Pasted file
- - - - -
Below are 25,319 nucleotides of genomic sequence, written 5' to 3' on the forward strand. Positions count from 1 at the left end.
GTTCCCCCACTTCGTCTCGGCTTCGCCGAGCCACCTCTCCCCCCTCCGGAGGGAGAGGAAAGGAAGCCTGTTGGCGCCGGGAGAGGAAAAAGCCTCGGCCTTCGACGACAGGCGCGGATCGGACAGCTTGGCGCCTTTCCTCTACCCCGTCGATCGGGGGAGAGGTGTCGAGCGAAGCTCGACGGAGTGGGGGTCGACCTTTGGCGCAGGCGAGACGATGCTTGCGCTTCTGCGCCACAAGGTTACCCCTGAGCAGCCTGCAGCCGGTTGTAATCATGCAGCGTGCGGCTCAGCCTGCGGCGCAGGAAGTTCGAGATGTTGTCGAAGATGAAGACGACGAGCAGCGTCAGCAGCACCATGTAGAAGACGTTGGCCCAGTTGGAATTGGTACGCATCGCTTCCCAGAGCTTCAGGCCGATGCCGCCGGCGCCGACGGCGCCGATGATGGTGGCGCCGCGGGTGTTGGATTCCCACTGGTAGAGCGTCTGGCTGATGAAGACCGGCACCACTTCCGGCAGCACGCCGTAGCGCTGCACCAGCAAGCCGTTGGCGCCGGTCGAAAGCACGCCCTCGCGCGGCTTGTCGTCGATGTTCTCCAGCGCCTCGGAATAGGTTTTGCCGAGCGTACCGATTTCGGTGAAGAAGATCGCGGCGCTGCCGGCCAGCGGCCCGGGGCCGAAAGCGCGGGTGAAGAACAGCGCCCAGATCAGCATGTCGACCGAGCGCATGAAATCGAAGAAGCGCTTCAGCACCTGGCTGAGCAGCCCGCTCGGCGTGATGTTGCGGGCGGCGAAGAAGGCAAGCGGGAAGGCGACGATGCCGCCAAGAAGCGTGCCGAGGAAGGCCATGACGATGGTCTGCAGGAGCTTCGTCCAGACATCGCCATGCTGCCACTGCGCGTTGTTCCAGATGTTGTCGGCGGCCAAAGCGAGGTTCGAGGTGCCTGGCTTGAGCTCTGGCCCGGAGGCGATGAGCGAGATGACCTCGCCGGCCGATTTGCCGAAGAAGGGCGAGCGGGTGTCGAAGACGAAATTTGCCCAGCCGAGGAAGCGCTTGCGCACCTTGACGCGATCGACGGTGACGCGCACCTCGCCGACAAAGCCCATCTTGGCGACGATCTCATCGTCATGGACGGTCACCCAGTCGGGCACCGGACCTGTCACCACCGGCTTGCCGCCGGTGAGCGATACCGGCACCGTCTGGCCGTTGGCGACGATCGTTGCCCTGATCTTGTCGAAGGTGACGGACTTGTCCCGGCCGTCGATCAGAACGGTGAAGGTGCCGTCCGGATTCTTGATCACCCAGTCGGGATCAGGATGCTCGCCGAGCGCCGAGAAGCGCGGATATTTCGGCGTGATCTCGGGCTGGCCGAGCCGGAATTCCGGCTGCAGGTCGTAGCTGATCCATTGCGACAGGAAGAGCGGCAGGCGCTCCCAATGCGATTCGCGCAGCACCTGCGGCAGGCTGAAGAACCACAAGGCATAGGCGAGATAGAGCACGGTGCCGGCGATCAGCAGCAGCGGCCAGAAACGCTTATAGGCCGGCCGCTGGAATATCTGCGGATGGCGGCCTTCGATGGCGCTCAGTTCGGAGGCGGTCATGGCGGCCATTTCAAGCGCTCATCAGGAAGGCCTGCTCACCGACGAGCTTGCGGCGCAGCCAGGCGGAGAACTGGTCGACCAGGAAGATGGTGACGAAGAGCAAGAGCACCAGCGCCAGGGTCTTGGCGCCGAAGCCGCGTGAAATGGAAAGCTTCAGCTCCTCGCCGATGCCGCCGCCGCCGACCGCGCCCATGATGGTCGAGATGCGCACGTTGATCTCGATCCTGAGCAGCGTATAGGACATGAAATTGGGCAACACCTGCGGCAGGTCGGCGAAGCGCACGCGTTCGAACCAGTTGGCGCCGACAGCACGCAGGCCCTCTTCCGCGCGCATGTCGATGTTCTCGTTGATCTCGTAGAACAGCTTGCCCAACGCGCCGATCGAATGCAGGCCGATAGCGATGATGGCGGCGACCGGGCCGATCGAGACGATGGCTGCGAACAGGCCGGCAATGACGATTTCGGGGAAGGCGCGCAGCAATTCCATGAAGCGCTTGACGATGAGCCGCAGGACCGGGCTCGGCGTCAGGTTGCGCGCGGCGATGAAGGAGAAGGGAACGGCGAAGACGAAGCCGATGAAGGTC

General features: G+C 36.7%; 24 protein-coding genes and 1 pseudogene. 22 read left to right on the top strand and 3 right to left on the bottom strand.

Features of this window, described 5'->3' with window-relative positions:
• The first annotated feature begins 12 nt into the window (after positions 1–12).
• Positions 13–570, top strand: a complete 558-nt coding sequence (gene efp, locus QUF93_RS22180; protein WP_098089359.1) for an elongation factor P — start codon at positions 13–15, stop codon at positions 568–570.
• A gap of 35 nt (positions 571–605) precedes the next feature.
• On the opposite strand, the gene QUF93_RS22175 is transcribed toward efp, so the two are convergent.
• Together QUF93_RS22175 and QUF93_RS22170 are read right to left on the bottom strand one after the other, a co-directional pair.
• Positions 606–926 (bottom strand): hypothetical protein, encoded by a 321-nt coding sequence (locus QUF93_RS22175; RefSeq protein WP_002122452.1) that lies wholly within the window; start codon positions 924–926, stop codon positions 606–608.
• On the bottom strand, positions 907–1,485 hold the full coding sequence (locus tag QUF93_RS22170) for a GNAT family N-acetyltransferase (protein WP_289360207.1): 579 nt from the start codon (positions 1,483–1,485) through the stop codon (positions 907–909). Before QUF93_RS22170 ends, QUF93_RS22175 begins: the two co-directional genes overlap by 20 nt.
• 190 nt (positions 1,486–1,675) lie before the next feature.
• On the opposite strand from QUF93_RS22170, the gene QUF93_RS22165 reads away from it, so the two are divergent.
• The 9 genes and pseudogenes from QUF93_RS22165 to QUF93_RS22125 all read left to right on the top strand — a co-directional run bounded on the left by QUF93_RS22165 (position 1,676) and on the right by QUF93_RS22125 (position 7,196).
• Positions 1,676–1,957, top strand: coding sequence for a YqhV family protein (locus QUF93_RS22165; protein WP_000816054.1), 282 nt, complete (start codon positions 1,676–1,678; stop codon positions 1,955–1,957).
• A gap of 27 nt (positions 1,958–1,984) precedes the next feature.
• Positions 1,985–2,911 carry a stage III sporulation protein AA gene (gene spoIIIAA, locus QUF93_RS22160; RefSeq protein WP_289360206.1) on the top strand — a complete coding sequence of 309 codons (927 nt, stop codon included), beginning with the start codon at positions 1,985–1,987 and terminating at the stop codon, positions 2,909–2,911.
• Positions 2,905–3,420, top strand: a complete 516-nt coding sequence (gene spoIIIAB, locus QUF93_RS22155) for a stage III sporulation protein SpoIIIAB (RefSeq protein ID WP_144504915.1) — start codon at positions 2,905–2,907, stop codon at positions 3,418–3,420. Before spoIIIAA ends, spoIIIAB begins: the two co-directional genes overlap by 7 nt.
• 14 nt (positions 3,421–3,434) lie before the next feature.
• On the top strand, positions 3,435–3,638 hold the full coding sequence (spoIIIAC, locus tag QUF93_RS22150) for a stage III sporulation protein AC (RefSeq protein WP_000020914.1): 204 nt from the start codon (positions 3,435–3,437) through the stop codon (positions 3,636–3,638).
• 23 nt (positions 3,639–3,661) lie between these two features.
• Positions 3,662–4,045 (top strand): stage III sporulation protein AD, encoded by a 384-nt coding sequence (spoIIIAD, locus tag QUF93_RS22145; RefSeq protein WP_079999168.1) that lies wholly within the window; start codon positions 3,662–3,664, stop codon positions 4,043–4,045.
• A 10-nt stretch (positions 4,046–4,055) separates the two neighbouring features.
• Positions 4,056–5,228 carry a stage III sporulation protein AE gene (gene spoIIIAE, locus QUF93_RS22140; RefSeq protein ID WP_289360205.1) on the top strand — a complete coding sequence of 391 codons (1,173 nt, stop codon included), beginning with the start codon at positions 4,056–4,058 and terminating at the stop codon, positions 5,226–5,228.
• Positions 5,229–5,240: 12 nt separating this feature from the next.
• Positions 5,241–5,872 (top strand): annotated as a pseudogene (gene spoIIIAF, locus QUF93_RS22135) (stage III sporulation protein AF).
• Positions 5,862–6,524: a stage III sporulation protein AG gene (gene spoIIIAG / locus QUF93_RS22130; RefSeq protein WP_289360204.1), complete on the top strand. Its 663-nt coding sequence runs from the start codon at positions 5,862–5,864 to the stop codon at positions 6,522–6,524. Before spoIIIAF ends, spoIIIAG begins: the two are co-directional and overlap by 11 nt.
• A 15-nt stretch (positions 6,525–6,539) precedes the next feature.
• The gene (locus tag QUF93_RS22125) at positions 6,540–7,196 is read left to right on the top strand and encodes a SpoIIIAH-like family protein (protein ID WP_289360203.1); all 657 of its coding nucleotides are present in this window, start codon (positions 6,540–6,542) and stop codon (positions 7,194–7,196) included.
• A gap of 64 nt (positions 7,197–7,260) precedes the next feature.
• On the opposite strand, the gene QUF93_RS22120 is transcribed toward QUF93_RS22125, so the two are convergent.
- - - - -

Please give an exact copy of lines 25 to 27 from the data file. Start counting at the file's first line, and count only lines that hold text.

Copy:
• Positions 5,229–5,240: 12 nt separating this feature from the next.
• Positions 5,241–5,872 (top strand): annotated as a pseudogene (gene spoIIIAF, locus QUF93_RS22135) (stage III sporulation protein AF).
• Positions 5,862–6,524: a stage III sporulation protein AG gene (gene spoIIIAG / locus QUF93_RS22130; RefSeq protein WP_289360204.1), complete on the top strand. Its 663-nt coding sequence runs from the start codon at positions 5,862–5,864 to the stop codon at positions 6,522–6,524. Before spoIIIAF ends, spoIIIAG begins: the two are co-directional and overlap by 11 nt.